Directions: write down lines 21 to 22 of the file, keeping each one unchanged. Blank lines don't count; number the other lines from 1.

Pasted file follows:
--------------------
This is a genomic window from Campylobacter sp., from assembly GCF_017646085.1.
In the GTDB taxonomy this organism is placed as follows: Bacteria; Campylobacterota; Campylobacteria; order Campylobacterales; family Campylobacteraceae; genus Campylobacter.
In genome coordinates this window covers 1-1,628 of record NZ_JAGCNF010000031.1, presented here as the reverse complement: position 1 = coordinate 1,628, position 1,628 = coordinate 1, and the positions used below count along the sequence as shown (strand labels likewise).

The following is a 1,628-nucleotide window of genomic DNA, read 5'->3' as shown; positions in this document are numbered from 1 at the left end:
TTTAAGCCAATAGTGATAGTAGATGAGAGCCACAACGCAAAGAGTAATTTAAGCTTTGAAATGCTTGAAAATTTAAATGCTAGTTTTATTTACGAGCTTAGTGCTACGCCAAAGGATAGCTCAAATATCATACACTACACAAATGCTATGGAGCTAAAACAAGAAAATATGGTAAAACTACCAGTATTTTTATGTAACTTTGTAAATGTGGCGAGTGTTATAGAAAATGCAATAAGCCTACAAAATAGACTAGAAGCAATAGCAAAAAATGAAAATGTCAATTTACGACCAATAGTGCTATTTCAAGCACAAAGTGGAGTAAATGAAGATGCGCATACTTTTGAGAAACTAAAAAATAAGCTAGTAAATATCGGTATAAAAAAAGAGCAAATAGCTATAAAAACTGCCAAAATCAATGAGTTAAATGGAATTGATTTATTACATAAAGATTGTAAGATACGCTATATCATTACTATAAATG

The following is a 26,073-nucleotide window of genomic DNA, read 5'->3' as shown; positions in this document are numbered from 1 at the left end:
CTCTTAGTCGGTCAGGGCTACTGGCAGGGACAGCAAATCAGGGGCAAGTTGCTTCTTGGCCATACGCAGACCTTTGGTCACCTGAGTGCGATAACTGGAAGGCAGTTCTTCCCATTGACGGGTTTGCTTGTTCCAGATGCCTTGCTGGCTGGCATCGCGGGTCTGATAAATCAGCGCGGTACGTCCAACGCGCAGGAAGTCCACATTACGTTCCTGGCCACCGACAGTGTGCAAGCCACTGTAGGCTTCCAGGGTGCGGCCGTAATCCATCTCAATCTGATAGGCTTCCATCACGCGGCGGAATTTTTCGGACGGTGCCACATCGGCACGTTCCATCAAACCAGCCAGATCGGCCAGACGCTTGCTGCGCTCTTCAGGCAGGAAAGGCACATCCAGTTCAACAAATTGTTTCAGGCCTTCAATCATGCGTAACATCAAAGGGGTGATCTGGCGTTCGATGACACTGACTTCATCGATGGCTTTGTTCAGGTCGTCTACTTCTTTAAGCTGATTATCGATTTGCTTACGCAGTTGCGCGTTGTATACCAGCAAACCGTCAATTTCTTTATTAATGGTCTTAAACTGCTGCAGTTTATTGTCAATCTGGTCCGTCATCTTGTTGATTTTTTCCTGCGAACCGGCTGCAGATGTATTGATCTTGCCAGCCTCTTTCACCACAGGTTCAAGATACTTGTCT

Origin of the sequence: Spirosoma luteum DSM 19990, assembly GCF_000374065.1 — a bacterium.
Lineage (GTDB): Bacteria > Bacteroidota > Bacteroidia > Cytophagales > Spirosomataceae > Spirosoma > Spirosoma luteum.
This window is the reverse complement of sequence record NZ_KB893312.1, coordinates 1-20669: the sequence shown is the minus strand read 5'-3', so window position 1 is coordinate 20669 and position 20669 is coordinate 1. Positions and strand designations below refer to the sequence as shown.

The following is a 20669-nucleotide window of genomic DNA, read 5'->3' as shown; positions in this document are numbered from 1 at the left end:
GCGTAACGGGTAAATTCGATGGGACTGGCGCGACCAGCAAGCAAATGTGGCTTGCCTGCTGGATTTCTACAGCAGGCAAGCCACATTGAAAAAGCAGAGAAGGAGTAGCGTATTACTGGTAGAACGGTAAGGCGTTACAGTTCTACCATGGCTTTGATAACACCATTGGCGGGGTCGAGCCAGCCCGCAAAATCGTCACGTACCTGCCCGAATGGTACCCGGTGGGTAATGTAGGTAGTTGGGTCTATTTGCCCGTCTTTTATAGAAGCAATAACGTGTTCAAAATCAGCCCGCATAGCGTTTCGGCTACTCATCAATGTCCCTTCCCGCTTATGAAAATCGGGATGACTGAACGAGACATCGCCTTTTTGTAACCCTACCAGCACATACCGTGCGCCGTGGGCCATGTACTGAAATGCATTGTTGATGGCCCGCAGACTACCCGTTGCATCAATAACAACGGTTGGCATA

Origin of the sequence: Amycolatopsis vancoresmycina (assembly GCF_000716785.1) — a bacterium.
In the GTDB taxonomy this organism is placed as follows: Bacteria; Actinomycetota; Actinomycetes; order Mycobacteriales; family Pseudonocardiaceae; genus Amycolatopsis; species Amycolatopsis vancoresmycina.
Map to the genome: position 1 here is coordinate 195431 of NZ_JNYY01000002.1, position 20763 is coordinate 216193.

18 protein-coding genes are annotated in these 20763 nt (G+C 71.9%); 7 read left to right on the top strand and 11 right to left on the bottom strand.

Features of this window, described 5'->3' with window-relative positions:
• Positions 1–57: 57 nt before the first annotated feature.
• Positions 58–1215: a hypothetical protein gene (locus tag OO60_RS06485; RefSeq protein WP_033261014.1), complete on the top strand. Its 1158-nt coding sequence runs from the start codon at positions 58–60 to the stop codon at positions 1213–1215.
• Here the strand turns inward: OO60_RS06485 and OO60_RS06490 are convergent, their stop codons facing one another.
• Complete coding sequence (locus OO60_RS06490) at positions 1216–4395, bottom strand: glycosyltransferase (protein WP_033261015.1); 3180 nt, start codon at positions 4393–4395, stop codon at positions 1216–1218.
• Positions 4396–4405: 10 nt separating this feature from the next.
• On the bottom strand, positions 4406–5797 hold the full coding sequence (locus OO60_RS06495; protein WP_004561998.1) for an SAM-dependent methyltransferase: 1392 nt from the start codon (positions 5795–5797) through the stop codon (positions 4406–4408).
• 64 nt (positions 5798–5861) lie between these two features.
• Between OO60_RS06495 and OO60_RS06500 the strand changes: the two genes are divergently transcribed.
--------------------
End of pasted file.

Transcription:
• Complete coding sequence (locus OO60_RS06490) at positions 1216–4395, bottom strand: glycosyltransferase (protein WP_033261015.1); 3180 nt, start codon at positions 4393–4395, stop codon at positions 1216–1218.
• Positions 4396–4405: 10 nt separating this feature from the next.